How can we teach people about self-referential types?

About once or twice a week you'll see someone ask how to define something which is logically equivalent to a self-referential type.

I'm not trying to bash on people for asking these questions - I actually think it's awesome that they're stretching themselves and experimenting with lifetimes - but whenever the topic comes up we tend to shut it down saying "self-referential types are impossible in (safe) Rust so you'll need to redesign your code"... Which isn't particularly helpful when I've just engineered myself into a corner and need to refactor a couple hundred lines of code to get out.

My question to you:

  1. What made things finally "click" for you?
  2. Have you heard any particularly elegant ways of explaining self-referential types?
  3. What are some general strategies that you use to avoid getting into situations involving self-referential types?
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Thanks for starting this topic. I've been wishing for a long time for a definitive “What about self-referential types?” FAQ, but it’s such a complicated topic that I haven’t gathered the energy to write it myself. I’d love to help put something together, though.

For referencing elements or slices of a collection, alongside the collection itself:

  • Separate the type into two different types, one that owns the collection and one that references it. Require callers to keep the owning type alive while using the referencing type.
  • Store indices or ranges of indices, rather than references. (Works best for immutable or append-only sequences.)
  • Use a library like owning-ref that provides a safe API for references to heap storage that is known not to change address when its owner moves.
  • Use Pin along with a library like moveit to ensure that values are updated when their addresses change.

For parent/child relationships where the parent owns the child, and operating on the child needs a reference back to the parent:

  • Avoid storing parent references in the child. Instead, always accessing the child via its parent, so the caller already has a parent reference available and can pass it to functions that need it.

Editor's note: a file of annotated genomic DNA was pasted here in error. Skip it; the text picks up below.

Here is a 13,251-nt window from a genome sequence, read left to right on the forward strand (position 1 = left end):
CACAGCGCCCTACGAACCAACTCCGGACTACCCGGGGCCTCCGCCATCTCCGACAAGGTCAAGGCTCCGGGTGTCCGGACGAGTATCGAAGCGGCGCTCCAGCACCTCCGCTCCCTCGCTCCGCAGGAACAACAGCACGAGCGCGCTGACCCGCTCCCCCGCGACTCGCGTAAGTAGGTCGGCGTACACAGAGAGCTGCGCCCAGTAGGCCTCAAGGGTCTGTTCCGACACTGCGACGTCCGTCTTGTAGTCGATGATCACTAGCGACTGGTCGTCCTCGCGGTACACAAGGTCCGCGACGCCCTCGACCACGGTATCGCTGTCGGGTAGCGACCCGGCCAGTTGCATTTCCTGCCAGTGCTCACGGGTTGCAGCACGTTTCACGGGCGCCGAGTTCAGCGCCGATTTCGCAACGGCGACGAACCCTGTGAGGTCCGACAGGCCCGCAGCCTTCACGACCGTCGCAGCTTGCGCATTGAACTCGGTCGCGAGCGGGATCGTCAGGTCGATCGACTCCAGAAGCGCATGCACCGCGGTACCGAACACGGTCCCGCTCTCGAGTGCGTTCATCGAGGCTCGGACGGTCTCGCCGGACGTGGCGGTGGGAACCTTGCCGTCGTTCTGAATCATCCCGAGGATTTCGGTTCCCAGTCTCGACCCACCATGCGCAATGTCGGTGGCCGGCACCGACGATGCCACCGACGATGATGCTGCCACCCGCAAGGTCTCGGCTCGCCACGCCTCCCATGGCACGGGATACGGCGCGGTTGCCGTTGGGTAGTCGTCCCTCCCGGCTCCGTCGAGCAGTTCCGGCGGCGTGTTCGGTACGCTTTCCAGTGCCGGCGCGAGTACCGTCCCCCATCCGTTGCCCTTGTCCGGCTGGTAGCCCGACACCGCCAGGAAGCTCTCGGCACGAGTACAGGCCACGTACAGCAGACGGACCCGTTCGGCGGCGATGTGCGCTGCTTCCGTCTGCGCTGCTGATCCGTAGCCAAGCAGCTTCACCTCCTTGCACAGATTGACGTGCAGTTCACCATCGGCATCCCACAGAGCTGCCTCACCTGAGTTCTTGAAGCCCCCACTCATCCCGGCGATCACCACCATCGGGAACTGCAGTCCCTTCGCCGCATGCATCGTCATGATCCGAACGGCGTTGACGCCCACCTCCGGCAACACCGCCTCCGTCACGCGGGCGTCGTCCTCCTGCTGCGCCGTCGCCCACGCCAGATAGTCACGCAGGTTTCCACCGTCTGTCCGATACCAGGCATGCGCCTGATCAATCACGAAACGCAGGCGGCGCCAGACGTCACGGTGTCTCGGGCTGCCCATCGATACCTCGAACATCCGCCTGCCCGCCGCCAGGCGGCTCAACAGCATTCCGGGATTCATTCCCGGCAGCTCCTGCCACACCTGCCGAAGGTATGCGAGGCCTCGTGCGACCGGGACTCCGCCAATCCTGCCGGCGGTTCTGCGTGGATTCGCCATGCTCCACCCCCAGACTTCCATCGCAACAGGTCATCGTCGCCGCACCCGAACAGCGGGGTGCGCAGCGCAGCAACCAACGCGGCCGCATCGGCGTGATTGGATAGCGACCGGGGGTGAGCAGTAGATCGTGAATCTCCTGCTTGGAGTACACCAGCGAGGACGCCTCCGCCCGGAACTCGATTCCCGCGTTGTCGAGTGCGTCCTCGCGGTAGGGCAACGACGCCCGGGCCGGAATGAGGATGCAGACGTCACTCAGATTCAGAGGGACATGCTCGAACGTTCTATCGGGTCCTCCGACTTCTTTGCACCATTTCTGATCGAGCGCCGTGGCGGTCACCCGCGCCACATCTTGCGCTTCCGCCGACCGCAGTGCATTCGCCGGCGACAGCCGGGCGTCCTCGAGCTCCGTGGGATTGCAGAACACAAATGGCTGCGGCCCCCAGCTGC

• Use shared ownership with Arc/Rc, and use Weak for back-links to prevent cycles.

For tree, linked list, or acyclic graph structures, where child nodes need back-references to their parents:

  • Use one of the strategies for parent/child relationships, above.
  • Or, use one of the strategies for arbitrary graphs, below...

For arbitrary graphs that may or may not contain cycles:

  • Use a slab allocator that can give out shared references with the lifetime of the slab.
  • Store nodes in a vector or arena and use indices (or generational indices) as links, instead of references.
  • Use Arc/Rc, plus code to detect and break cycles when nodes are removed (if necessary).
  • Use a specialized crate like petgraph or an entity-component-system (ECS) library.

When you are an expert in unsafe Rust and implementing a performance-critical data structure and you are absolutely sure that none of the above strategies is viable:

  • Write custom unsafe code using raw pointers and/or Pin, and make sure you manually verify that it cannot ever violate any of Rust's memory-safety rules.
22 Likes

I don't think that's a helpful response. You certainly can have self referencing, using Rc/RefCell.

I think a lot of the problem is that people WANT (for no good reason) to use simple references for cases where they cannot be used. In languages such as C#, every Object is represented (effectively, disregarding the different approach to garbage collection) as a Rc/RefCell and you certainly can do that in Rust, and it can be a perfectly good solution, that's why it is there in the standard library.

It was over-all gradual for me, but certain common scenarios have problems that aren't too hard to explain.


struct Sibling<'a, T> {
    brother: T,
    sister: T,
    current_sibling: &'a T,
}

If you have a reference to a field of yourself that is on the stack, it's going to be invalidated when you move yourself. And you move yourself all the time (assignments, function calls...).

Why not use relative pointers? First, Rust doesn't have such a distinction today. Second, relative pointers to the heap would break when moved, so a distinction is needed. Third, in most cases, a relative pointer is approximately the same as an index (so just use an index).

(Then hope you don't have to explain Pin and everything.)


struct Heaped<'a, T> {
    things: Vec<T>,
    current: &'a T,